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NBA Finals: Cavaliers, Warriors have much to prove

The NBA Finals don’t begin until Thursday night for some reason. If there is a silver lining to that monstrosity of a schedule, it is that we get to pontificate about one of the more monumental series in league history for a few extra days.

While scribes are wont to be hyperbolic about the current, this series is tough to overstate. The Cleveland Cavaliers and Golden State Warriors have seven Hall of Fame-level players between the two teams. This is their third consecutive meeting in the Finals, with each having taken one. The winner this spring will hold bragging rights and more importantly, the rubber match.

There are reasons beyond the obvious for each team to care even more than normal about raising the Larry O’Brien Trophy. For Golden State, there is the notion of redemption. The Warriors went 73-9 in the regular season last year, setting a league record for wins. They recovered from a 3-1 deficit in the Western Conference Finals to defeat the Oklahoma City Thunder, before taking a 3-1 lead themselves over Cleveland a week later.

Instead of capping off their historic campaign with another parade in San Francisco, dreams shattered. Draymond Green was suspended for Game 5, the Cavaliers rolled in Game 6 and LeBron James forever gave us The Block in Game 7 at ORACLE Arena.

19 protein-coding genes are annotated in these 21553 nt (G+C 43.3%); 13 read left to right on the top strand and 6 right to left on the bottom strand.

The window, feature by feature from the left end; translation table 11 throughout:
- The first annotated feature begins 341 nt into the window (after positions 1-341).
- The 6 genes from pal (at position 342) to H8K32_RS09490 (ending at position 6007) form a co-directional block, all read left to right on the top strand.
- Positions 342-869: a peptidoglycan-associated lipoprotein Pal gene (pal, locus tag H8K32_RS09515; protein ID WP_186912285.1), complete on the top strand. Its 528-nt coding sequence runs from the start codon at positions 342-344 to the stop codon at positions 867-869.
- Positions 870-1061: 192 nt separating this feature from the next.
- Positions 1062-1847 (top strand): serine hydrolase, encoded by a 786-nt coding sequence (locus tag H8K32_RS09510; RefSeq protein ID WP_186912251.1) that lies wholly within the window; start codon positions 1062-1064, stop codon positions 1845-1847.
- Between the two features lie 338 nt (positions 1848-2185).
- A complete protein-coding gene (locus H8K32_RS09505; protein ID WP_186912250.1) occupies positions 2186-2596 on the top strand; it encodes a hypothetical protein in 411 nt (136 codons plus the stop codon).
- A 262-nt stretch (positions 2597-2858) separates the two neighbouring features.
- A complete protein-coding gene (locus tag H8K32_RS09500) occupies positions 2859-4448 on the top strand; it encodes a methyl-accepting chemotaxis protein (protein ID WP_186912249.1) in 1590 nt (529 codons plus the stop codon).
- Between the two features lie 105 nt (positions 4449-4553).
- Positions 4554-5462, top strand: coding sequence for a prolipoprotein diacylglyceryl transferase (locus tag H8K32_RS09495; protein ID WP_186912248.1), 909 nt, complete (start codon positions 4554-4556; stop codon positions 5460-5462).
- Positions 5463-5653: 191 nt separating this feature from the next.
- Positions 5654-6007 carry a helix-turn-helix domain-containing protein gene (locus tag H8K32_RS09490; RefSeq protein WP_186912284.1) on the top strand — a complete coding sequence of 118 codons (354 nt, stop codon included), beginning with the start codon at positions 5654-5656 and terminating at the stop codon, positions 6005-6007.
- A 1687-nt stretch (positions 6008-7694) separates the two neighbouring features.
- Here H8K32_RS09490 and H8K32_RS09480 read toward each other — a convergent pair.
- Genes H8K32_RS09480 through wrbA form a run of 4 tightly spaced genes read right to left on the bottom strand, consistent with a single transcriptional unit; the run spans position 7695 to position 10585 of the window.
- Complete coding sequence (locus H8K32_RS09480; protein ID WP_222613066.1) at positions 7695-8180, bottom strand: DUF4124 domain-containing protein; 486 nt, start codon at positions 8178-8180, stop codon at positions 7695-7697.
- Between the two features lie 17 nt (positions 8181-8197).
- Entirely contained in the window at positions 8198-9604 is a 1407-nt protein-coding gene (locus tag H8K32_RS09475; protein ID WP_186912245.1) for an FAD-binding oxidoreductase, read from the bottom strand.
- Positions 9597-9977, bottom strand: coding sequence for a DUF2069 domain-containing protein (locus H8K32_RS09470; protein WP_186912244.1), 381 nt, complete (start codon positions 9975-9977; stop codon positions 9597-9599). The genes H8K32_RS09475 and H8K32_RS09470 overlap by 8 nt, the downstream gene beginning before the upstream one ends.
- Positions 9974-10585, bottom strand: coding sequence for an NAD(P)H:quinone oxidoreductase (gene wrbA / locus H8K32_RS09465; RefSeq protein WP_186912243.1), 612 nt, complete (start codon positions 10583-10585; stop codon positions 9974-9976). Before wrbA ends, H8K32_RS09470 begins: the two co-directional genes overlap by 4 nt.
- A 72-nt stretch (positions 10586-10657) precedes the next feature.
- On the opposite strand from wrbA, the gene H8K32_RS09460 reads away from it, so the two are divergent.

Look over those last two paragraphs, and you’ll understand the underlying motives of many this time around. Green needs to redeem himself for what was an absurd suspension. Kevin Durant, who was the star of the aforementioned Thunder last year, is looking to win his first ring, forever leaving the category of great player to never win it all.

James is trying to prove he’s the greatest player of all time. He took a true step into that conversation last year with perhaps the most impressive Finals performance in NBA history, chasing down a record-setting team in its own building in Game 7. Should he win this series, he would be a four-time champion who has now been to the Finals eight times, including a current streak of seven appearances.

At the conclusion of this, the Warriors or Cavaliers will be in position for Team of the Decade talk. Each has a core that should be in contention for years to come, and the winner will have a pair of titles going into 2018.

Every sport cares about its history and honors its champions, but none quite like the NBA. If you are a relevant player, you are measured by rings. In that vein, it’s more than raising a banner for these players. It’s legacy and then some, for both winner and loser.

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